A little while later Liz and Lisa showed up and we got the pan dulce and the fruit out. Then a young friend of mine, F, who just graduated in June from Big Picture came by. She had a baby two weeks before I did. He's a boy with an amazing head of black hair. She had a tough labor followed by a C-section. She is up and about and getting ready to start a new class at Morton College with a three-week old. I have a ton of respect and admiration for her. I had invited her over to pick up extra baby clothes and gear--I got a ton of hand-me-downs and have been trying to share the wealth with neighbors and friends who have new babies but don't have as many friends with gear/clothes to spare and share. Sarah's niece, the boy down the street and now this Big Picture grad's little boy have all benefitted from the largesse. We had a teary new mom moment upstairs while F was looking through my stuff. She has been trying to breastfeed but it's been really tough between the C and sore, cracked nipples. Right now she is pumping and supplementing with formula. By contrast, I've had a really easy time getting the hang of it (the first week was hard but now he latches well and my nipples don't hurt and he's gaining). I felt almost guilty when F looked at me with tears in her eyes and said, "It's hard, right?"

"Yes, honey, it's really hard getting started," I said. "And it stays hard for some people for a long time." I gave her a spare nursing pillow plus a ton of extra bottles and nipples. And a bagful of clothes we hadn't even sorted out yet.

Then the deluge. I'd say we had a dozen or so kids show up, and when the word got out there was food, kids I didn't even know (people's cousins) came in--I just sent them to the back to get food or pop. A couple of moms from down the street swooped in and had to hold the baby. I knew that was coming. Tony was quite mellow about it. I figure one of these moms has six kids and the other has at least two or three, so let them at it. My friend Christina told me the mom I don't know as well (with fewer kids) joked in Spanish, "I'm going to take him now. You can have him back when he's five."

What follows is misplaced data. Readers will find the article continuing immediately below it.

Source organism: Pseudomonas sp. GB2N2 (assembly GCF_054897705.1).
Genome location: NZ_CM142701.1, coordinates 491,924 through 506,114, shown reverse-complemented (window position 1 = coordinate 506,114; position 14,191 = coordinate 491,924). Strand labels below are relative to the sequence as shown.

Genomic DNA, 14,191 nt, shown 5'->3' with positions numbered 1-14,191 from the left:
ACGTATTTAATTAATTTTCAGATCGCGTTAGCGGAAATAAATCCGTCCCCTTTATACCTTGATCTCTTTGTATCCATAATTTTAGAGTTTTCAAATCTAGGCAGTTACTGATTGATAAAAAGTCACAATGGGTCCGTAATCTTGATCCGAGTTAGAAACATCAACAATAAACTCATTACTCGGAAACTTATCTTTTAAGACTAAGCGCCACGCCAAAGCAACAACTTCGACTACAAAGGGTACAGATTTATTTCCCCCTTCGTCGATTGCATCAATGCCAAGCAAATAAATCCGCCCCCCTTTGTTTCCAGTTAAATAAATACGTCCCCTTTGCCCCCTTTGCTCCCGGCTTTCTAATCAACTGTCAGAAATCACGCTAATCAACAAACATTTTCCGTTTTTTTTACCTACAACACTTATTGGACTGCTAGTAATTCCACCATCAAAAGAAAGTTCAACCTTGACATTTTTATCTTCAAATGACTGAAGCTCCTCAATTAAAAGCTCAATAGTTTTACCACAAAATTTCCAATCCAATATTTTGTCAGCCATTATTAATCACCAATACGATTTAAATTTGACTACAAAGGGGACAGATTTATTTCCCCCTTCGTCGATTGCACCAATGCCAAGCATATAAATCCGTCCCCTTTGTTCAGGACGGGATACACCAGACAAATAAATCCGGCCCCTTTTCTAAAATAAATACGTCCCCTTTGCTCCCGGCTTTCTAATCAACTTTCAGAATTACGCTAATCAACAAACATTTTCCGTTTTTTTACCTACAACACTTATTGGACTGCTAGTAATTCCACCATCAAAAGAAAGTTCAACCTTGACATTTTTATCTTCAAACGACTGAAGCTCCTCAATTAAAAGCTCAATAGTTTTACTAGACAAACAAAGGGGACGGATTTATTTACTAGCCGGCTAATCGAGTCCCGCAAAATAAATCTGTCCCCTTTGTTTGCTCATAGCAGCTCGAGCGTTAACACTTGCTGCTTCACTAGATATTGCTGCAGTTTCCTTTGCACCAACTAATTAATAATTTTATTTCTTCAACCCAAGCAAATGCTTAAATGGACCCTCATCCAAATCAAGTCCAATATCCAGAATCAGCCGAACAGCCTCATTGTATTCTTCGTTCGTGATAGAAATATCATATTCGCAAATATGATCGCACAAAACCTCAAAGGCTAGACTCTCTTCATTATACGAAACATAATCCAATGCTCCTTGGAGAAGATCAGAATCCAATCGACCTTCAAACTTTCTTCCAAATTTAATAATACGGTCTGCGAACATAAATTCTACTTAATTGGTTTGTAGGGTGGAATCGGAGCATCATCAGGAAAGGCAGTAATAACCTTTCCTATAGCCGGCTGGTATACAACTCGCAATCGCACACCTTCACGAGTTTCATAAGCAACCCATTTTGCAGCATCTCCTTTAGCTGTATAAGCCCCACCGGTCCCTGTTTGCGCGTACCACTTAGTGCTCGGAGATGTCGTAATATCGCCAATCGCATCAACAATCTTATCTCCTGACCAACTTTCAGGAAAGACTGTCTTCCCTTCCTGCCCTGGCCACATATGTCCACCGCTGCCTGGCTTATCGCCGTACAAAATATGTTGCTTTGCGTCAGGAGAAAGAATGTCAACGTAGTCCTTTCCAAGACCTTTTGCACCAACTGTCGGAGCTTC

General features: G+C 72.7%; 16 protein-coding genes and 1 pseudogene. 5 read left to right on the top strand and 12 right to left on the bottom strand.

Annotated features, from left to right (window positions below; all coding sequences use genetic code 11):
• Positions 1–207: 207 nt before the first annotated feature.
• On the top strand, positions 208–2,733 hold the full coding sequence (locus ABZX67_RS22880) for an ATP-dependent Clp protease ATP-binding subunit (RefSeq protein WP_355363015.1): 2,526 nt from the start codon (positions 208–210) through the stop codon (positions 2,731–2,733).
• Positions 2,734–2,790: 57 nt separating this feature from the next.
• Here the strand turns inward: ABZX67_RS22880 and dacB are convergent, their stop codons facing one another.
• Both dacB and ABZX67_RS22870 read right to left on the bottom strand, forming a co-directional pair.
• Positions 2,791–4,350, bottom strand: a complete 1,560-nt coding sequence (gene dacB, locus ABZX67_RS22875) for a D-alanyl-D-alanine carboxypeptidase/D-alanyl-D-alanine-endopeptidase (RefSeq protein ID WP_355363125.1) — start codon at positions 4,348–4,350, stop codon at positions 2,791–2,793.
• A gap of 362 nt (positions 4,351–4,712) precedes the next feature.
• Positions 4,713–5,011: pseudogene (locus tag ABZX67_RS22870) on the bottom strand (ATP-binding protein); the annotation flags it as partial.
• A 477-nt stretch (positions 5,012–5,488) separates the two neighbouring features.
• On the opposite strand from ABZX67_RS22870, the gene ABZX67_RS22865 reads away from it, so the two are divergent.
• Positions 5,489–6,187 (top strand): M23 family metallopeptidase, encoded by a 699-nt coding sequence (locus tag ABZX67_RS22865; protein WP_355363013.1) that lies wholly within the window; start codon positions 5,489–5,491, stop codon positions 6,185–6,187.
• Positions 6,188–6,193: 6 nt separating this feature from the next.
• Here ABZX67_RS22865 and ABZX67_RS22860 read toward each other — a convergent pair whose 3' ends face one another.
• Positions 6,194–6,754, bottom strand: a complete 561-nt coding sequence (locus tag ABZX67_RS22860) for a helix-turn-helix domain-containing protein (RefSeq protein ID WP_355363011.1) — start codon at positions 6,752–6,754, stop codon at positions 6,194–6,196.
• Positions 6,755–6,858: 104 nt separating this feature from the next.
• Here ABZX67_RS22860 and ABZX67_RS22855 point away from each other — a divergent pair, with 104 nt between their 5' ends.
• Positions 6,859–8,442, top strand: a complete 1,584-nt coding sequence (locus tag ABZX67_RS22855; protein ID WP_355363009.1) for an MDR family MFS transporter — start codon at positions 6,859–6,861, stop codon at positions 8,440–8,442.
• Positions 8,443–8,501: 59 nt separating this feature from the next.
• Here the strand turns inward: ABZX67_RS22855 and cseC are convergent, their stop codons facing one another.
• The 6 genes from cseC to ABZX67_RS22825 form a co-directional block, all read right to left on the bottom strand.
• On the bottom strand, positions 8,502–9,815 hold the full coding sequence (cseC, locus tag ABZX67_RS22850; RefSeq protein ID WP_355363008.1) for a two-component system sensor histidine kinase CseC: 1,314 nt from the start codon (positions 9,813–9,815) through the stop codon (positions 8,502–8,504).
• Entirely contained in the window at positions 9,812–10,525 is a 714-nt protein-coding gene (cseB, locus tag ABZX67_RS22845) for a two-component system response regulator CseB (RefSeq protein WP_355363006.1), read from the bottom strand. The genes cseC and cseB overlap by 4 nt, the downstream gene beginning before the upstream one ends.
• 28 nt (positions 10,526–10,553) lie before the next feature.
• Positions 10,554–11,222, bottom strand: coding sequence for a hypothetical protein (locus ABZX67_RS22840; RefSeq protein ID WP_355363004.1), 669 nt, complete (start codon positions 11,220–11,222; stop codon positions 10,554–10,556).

"You know what--that might be OK," I joked back in English to Christina. (I'm not sure if she passed it on. I like school-age kids; I could save a lot of diaper changing and toilet training, right? So kidding.)

The kids I knew who wanted to hold the baby all washed their hands and lined up. Most of them have handled very young brothers/sisters/nieces/nephews, so I wasn't too worried. One youngest had to be shown how to support his head; the rest of them probably know more about the whole business than I do. One girl who I know by sight but keep losing her name helps her aunt out with her cousin, who is now seven months old. She clearly knows how it is for new moms. She came up right away and put an arm around me, and was clearly very interested in and competent with BJ. I still think Ines is my first choice on mother's helper, but they are buddies so maybe as time goes on they can help me out together.

The party gave me a chance to get a couple of key messages out to the kids--we won't be so visible/available for a few weeks, and we'll put a sign on the door to let you know when visits are OK and when not. I want to get someone to take pieces of red and green construction paper over to Kinko's and get them laminated together so I have an all-weather sign. Red=no visitors; green=welcome. Simple enough.